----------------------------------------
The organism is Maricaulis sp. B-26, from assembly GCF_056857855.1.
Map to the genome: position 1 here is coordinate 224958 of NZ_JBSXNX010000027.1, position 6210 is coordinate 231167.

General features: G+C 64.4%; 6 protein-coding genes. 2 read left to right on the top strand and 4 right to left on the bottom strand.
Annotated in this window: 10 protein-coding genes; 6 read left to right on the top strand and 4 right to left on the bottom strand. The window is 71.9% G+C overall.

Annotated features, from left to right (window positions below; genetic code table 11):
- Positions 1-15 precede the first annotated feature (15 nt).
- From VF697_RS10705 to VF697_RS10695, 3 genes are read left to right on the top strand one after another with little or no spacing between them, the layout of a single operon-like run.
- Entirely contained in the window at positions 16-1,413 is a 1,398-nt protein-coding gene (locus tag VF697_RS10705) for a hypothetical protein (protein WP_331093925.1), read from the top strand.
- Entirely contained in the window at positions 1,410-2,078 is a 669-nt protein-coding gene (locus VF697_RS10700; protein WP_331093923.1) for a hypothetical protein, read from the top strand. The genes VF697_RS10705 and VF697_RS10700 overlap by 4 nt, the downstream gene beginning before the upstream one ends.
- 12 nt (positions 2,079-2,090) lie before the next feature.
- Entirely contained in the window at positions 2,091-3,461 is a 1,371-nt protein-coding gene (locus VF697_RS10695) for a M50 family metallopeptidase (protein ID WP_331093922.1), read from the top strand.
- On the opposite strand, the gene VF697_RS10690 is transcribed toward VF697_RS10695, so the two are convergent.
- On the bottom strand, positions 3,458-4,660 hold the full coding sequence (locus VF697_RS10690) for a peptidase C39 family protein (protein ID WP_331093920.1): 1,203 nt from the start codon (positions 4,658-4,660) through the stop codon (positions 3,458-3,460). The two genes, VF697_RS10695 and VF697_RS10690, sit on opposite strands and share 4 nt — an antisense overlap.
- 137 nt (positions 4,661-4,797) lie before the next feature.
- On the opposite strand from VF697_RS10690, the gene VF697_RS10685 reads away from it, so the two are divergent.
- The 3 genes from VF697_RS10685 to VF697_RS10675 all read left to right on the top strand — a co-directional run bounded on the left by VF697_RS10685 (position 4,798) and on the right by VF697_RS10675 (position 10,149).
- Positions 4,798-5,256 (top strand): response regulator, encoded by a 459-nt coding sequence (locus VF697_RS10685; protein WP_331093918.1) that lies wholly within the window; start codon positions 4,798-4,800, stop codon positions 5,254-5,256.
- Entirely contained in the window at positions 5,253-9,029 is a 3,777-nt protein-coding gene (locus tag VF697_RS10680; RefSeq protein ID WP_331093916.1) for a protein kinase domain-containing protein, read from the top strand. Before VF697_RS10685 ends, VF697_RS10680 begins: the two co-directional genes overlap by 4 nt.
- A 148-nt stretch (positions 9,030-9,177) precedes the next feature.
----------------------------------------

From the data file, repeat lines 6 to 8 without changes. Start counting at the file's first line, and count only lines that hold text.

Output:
- Positions 1-15 precede the first annotated feature (15 nt).
- From VF697_RS10705 to VF697_RS10695, 3 genes are read left to right on the top strand one after another with little or no spacing between them, the layout of a single operon-like run.
- Entirely contained in the window at positions 16-1,413 is a 1,398-nt protein-coding gene (locus tag VF697_RS10705) for a hypothetical protein (protein WP_331093925.1), read from the top strand.